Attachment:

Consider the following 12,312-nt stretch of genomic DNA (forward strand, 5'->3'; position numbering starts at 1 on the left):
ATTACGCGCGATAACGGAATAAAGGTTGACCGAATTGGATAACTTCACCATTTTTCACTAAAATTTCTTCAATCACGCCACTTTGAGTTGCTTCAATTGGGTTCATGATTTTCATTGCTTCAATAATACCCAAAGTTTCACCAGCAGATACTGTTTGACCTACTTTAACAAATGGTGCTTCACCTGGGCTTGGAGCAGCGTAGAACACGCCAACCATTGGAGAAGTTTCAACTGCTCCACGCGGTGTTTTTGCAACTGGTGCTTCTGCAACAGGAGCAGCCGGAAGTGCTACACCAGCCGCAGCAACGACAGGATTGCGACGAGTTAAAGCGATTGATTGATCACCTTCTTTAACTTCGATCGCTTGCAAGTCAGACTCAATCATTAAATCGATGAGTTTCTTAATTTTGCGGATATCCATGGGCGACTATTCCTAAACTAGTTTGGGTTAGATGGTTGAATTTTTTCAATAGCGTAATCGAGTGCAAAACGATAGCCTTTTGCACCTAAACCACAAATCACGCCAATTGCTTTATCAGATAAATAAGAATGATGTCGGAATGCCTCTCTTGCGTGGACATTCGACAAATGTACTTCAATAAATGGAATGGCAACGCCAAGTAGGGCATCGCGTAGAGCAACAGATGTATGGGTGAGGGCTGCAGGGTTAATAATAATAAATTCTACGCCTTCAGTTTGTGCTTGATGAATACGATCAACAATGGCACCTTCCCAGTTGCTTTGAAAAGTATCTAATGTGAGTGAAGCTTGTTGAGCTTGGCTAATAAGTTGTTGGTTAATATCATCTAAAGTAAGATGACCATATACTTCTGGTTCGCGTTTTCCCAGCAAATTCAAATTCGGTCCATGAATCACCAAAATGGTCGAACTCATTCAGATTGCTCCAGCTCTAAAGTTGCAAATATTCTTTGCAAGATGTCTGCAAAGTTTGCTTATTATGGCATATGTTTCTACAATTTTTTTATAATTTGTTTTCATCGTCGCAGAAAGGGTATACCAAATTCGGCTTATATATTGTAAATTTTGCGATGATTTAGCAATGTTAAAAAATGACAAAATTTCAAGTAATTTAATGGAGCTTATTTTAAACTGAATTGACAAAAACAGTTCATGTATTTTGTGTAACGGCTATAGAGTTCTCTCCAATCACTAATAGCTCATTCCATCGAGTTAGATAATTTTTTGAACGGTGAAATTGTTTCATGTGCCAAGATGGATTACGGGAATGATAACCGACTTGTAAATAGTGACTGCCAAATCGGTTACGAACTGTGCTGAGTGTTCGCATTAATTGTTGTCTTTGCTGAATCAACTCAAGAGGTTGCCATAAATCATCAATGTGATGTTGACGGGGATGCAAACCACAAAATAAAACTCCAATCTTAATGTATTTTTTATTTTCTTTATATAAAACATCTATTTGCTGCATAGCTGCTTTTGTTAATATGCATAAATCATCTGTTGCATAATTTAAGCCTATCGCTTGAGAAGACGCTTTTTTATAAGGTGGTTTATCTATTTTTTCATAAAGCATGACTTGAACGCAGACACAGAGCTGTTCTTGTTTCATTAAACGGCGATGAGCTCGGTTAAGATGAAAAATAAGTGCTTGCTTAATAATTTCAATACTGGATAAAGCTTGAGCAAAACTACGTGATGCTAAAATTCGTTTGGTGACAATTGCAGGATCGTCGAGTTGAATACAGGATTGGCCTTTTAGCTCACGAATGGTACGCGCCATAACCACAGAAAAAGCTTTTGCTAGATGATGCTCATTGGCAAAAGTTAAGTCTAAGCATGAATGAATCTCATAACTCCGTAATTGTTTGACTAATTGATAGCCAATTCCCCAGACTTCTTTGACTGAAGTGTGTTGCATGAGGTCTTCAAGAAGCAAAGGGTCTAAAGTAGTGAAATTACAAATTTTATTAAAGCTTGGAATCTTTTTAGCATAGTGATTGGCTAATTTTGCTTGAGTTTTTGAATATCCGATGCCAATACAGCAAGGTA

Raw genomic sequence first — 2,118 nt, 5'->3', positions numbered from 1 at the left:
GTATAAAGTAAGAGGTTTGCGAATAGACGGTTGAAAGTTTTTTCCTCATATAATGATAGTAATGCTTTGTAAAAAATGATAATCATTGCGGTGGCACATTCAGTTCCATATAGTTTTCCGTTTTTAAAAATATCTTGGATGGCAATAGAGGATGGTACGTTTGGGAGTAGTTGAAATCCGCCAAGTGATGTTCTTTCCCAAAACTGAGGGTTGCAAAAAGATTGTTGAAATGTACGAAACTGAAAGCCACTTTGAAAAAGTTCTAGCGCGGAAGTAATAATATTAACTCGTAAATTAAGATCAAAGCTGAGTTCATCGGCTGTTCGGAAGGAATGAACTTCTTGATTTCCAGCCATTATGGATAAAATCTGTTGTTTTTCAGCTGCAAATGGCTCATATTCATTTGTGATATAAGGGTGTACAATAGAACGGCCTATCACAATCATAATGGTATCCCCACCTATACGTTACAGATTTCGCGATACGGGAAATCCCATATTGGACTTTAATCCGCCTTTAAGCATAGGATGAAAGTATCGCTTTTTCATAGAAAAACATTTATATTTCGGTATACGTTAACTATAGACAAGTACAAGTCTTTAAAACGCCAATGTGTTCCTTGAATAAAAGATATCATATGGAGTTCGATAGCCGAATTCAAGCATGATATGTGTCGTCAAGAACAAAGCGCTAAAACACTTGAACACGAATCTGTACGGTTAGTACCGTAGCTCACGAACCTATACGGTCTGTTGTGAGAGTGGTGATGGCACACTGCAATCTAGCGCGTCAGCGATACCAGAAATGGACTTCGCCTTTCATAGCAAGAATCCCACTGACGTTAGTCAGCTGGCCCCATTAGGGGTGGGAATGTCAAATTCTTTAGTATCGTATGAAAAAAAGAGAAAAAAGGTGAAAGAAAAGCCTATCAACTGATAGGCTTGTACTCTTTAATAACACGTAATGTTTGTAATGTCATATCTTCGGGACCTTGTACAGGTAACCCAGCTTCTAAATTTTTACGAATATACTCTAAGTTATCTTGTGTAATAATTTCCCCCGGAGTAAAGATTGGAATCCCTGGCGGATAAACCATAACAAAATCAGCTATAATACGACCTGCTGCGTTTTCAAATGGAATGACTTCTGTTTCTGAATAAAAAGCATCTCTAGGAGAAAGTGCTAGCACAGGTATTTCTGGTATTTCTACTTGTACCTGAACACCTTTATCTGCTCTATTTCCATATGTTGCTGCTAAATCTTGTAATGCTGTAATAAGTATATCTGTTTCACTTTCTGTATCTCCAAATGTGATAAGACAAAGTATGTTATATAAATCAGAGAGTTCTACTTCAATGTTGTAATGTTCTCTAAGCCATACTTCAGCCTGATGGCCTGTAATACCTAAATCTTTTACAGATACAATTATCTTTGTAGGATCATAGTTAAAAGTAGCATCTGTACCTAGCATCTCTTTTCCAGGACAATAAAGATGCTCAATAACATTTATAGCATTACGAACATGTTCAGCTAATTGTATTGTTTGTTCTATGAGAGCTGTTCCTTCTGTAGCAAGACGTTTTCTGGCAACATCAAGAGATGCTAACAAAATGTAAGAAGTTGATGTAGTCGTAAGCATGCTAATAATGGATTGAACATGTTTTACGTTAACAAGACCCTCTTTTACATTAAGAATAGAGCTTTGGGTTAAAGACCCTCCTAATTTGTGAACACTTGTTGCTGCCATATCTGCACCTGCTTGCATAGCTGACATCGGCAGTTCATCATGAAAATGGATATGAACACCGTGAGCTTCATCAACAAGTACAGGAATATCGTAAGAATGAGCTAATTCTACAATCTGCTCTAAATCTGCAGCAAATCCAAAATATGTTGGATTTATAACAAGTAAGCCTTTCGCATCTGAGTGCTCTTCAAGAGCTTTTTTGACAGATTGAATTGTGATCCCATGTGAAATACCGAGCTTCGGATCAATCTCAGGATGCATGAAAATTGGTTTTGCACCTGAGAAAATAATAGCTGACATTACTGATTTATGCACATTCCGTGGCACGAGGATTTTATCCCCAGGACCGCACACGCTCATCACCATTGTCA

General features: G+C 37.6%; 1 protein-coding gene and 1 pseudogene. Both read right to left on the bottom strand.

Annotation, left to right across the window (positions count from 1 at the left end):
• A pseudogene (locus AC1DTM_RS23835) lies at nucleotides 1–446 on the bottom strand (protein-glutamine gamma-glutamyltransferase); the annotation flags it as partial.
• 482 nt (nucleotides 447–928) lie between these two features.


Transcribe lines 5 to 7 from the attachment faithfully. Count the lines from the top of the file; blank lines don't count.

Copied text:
General features: G+C 37.6%; 1 protein-coding gene and 1 pseudogene. Both read right to left on the bottom strand.

Annotation, left to right across the window (positions count from 1 at the left end):
• A pseudogene (locus AC1DTM_RS23835) lies at nucleotides 1–446 on the bottom strand (protein-glutamine gamma-glutamyltransferase); the annotation flags it as partial.